Sleepy Hollow

30 Movies in 30 Days: Sleepy Hollow

Sleepy Hollow

This is a very important movie, people—this is the second and final film of this challenge that I have previously seen. It’s all new stuff for me (and you!) from here on out. It’s going to be great. But first, we must describe the incredible Tim Burton lovefest that is Sleepy Hollow.

The gist: It’s the classic American legend, but with loads more delicious details.

A goth-ified Ichabod Crane (played by Johnny Depp, because it’s a film directed by Tim Burton) heads to the small town of Sleepy Hollow to investigate a series of murders. He’s not a schoolteacher this time, but a detective. And a conspiracy within the town is drawing the Headless Horseman out of the supernatural world. A Headless Horseman, by the by, who has an actual backstory! He’s the fictional leader of the real Hessian soldiers from the Revolutionary War. Just… bloodier.

What I “learned”: Auteurs are amazing. If someone has the gumption and the money to control every single aspect of a movie, it’s more often than not something worth seeing. Tim Burton undoubtedly saw to every detail of this film, and it’s deliciously detailed in this way. It’s so delightful to see a world that’s one hundred percent controlled by its creator. It’s a lovely environment, and the costumes are detailed enough to remind one of the Disney short The Legend of Sleepy Hollow. Patton Oswalt said it best when speaking about Disneyland: “Sometimes if you give obsessive-compulsives enough money, sometimes they do really amazing stuff.” Let creative minds run free!

See this movie if you like: Dark imagery, movie-wide color schemes, and so-vivid-it’s-cheesy gore. There are some nods to Hammer horror films, which I learned about on the wonderful Bloodcast podcast. So there are some fun little Easter eggs for horror fans. And of course, Johnny Depp fangirls will be very satisfied.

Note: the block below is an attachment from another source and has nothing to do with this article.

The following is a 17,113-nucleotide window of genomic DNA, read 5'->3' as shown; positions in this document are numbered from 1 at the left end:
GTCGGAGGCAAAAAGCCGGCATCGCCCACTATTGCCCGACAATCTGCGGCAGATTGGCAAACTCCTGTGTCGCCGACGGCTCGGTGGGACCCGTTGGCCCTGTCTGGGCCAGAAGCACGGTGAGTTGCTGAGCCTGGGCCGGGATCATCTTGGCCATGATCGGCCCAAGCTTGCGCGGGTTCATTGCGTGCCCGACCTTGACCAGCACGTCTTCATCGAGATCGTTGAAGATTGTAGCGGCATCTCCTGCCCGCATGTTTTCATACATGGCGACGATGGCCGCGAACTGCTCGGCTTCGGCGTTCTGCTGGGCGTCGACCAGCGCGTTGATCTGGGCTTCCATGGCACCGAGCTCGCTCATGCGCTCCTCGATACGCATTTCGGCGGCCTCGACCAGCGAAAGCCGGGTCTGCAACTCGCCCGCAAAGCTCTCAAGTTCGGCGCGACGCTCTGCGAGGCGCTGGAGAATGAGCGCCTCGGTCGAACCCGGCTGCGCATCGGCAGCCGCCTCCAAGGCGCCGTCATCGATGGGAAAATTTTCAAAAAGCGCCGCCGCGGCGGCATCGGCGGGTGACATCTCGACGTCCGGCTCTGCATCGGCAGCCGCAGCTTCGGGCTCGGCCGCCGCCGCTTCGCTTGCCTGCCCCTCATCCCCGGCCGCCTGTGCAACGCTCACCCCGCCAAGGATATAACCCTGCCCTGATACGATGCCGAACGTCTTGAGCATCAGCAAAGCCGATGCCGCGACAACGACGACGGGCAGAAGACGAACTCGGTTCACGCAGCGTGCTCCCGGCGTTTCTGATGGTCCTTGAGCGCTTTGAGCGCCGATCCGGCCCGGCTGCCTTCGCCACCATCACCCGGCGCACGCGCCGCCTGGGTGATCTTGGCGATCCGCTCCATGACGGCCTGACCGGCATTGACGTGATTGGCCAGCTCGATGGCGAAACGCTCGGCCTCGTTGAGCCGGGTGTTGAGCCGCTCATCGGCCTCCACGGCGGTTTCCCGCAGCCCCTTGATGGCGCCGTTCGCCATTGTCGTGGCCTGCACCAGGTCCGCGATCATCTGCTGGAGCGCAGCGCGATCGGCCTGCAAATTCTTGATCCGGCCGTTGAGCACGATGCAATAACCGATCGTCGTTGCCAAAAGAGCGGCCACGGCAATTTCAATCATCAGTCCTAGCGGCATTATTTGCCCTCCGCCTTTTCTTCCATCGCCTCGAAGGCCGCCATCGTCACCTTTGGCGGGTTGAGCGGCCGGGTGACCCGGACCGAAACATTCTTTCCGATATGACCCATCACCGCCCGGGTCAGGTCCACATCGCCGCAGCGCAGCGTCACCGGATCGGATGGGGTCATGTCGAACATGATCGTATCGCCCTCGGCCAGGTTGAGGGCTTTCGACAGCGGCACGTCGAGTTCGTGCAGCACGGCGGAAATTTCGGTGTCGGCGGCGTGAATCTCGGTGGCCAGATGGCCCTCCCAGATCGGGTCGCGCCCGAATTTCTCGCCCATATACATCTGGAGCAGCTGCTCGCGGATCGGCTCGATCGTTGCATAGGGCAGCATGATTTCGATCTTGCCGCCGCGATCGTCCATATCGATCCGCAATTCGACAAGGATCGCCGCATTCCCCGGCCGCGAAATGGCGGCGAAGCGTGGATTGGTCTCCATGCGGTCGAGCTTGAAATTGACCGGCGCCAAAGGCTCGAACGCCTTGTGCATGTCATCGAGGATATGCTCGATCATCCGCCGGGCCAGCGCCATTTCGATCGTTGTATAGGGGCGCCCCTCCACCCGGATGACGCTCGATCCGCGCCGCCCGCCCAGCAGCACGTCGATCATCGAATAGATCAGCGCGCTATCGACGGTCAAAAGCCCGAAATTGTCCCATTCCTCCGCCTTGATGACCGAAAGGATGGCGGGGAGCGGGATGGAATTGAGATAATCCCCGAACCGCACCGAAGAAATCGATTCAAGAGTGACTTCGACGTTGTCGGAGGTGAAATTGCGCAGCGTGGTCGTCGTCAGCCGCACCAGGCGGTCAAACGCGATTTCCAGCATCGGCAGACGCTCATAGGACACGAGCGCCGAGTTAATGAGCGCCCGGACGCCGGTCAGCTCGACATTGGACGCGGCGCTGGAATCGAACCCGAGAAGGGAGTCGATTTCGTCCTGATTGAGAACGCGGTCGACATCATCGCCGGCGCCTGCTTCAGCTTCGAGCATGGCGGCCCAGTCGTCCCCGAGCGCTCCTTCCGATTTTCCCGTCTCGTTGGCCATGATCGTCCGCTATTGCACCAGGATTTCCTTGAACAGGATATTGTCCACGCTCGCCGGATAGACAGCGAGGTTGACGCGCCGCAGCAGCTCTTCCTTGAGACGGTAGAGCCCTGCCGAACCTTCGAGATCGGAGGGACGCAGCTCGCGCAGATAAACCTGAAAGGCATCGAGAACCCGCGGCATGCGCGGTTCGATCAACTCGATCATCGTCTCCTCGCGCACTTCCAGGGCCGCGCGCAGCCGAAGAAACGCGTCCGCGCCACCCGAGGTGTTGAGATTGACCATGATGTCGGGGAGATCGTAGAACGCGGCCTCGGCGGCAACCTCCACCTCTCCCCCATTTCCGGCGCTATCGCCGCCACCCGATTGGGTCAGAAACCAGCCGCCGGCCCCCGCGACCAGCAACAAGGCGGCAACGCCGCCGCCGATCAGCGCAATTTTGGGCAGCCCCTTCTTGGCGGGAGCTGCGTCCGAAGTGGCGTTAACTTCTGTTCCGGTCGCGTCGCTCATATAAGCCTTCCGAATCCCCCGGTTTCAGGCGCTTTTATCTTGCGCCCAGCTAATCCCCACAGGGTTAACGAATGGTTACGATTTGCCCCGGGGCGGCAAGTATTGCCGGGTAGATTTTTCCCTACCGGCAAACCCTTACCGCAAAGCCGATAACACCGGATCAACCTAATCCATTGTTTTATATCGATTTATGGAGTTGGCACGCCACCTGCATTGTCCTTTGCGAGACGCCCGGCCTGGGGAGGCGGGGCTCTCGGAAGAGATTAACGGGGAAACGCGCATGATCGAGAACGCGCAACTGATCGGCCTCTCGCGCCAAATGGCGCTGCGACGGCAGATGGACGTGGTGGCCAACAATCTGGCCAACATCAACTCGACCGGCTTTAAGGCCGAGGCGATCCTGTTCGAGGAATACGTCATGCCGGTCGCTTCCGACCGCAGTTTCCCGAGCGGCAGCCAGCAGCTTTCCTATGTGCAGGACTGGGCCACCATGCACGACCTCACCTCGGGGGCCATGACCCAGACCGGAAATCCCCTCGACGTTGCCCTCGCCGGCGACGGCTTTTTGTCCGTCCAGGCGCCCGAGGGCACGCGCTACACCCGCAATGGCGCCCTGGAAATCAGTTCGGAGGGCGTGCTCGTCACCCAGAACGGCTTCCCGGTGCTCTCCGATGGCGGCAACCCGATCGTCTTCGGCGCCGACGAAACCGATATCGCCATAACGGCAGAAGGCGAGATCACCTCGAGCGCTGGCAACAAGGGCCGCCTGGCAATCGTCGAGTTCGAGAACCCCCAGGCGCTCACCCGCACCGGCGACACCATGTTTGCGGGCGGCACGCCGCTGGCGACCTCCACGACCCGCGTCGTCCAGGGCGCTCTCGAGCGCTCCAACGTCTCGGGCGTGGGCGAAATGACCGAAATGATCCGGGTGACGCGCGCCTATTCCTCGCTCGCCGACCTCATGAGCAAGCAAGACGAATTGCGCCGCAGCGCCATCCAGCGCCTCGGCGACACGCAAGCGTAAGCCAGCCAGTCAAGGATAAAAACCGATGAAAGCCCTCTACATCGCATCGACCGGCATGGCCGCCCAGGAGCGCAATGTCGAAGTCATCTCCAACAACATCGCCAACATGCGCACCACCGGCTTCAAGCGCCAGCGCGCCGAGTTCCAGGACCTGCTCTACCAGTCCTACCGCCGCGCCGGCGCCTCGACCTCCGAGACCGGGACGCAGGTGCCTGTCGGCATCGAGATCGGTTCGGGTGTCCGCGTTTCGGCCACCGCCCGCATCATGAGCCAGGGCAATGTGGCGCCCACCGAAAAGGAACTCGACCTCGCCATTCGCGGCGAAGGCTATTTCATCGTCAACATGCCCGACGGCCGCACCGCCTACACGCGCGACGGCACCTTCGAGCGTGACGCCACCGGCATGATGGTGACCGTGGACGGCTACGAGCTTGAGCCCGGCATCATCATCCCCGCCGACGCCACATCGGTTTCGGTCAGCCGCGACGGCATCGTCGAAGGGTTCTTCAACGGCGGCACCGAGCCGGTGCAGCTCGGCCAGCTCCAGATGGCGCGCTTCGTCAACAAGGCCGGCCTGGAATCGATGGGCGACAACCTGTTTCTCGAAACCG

Avoid this movie if: You find Tim Burton pretentious. This is the most Burton-esque movie out of all the Burton movies I’ve personally ever seen. And I’ve seen many!

To be blunt about it, this movie contains every single Burton trope. There are adorable children, snow-white damsels, twisted young men and monsters with sharp teeth. There’s lots of great imagery worth checking out, some stuff very similar to more “twisted” movies like Antichrist. So I would definitely recommend this film to people who are “fringe” Tim Burton fans or are ambivalent about Burton’s works. But if you really don’t care for Burton’s works, you really won’t care for this film. Gore and living actors are all that separate this film from being as Burton-indulgent as Corpse Bride (shudder).

Full disclosure: I did not fully finish this movie upon this watching occasion. I figured it was fine for this situation since it was a movie I had previously seen before, but please let us know in the comments if you feel differently. We’re open to your thoughts and opinions!

poltergeist Princess Dread Movie Challenge

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